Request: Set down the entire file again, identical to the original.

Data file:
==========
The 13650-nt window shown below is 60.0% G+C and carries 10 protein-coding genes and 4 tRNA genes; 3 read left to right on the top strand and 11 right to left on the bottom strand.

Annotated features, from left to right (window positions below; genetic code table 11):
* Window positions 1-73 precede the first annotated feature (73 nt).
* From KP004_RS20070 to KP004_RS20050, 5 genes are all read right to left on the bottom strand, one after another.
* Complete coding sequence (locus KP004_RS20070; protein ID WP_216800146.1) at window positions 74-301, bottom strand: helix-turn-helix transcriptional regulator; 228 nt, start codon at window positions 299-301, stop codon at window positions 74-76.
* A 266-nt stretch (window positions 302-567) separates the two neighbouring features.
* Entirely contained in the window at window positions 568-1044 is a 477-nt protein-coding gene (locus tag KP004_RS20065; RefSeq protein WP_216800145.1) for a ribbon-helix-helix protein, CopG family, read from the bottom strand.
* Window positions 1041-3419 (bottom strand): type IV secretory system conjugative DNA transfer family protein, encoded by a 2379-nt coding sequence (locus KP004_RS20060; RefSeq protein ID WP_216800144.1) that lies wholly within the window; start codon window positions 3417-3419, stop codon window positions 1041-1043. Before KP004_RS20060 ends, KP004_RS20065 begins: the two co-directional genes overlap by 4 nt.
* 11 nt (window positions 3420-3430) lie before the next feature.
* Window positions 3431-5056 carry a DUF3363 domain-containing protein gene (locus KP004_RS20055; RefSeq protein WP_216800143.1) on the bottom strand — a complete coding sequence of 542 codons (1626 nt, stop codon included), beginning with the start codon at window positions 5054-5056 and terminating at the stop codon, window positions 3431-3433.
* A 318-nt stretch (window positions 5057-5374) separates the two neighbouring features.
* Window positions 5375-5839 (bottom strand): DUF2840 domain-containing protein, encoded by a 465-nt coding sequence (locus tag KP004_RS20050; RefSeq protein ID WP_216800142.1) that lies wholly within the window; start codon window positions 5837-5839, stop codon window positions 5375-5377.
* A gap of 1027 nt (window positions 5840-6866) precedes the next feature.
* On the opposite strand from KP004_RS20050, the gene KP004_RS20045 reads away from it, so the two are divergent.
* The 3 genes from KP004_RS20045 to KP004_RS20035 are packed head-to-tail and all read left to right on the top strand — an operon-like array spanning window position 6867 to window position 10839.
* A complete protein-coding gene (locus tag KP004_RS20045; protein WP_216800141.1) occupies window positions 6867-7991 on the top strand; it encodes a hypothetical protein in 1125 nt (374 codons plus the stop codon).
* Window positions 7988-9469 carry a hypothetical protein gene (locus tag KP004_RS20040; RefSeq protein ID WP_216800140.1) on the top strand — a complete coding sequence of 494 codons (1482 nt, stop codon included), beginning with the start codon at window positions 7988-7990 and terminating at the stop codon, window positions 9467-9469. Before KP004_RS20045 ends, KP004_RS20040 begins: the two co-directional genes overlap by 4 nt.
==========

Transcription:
The 13650-nt window shown below is 60.0% G+C and carries 10 protein-coding genes and 4 tRNA genes; 3 read left to right on the top strand and 11 right to left on the bottom strand.

Annotated features, from left to right (window positions below; genetic code table 11):
* Window positions 1-73 precede the first annotated feature (73 nt).
* From KP004_RS20070 to KP004_RS20050, 5 genes are all read right to left on the bottom strand, one after another.
* Complete coding sequence (locus KP004_RS20070; protein ID WP_216800146.1) at window positions 74-301, bottom strand: helix-turn-helix transcriptional regulator; 228 nt, start codon at window positions 299-301, stop codon at window positions 74-76.
* A 266-nt stretch (window positions 302-567) separates the two neighbouring features.
* Entirely contained in the window at window positions 568-1044 is a 477-nt protein-coding gene (locus tag KP004_RS20065; RefSeq protein WP_216800145.1) for a ribbon-helix-helix protein, CopG family, read from the bottom strand.
* Window positions 1041-3419 (bottom strand): type IV secretory system conjugative DNA transfer family protein, encoded by a 2379-nt coding sequence (locus KP004_RS20060; RefSeq protein ID WP_216800144.1) that lies wholly within the window; start codon window positions 3417-3419, stop codon window positions 1041-1043. Before KP004_RS20060 ends, KP004_RS20065 begins: the two co-directional genes overlap by 4 nt.
* 11 nt (window positions 3420-3430) lie before the next feature.
* Window positions 3431-5056 carry a DUF3363 domain-containing protein gene (locus KP004_RS20055; RefSeq protein WP_216800143.1) on the bottom strand — a complete coding sequence of 542 codons (1626 nt, stop codon included), beginning with the start codon at window positions 5054-5056 and terminating at the stop codon, window positions 3431-3433.
* A 318-nt stretch (window positions 5057-5374) separates the two neighbouring features.
* Window positions 5375-5839 (bottom strand): DUF2840 domain-containing protein, encoded by a 465-nt coding sequence (locus tag KP004_RS20050; RefSeq protein ID WP_216800142.1) that lies wholly within the window; start codon window positions 5837-5839, stop codon window positions 5375-5377.
* A gap of 1027 nt (window positions 5840-6866) precedes the next feature.
* On the opposite strand from KP004_RS20050, the gene KP004_RS20045 reads away from it, so the two are divergent.
* The 3 genes from KP004_RS20045 to KP004_RS20035 are packed head-to-tail and all read left to right on the top strand — an operon-like array spanning window position 6867 to window position 10839.
* A complete protein-coding gene (locus tag KP004_RS20045; protein WP_216800141.1) occupies window positions 6867-7991 on the top strand; it encodes a hypothetical protein in 1125 nt (374 codons plus the stop codon).
* Window positions 7988-9469 carry a hypothetical protein gene (locus tag KP004_RS20040; RefSeq protein ID WP_216800140.1) on the top strand — a complete coding sequence of 494 codons (1482 nt, stop codon included), beginning with the start codon at window positions 7988-7990 and terminating at the stop codon, window positions 9467-9469. Before KP004_RS20045 ends, KP004_RS20040 begins: the two co-directional genes overlap by 4 nt.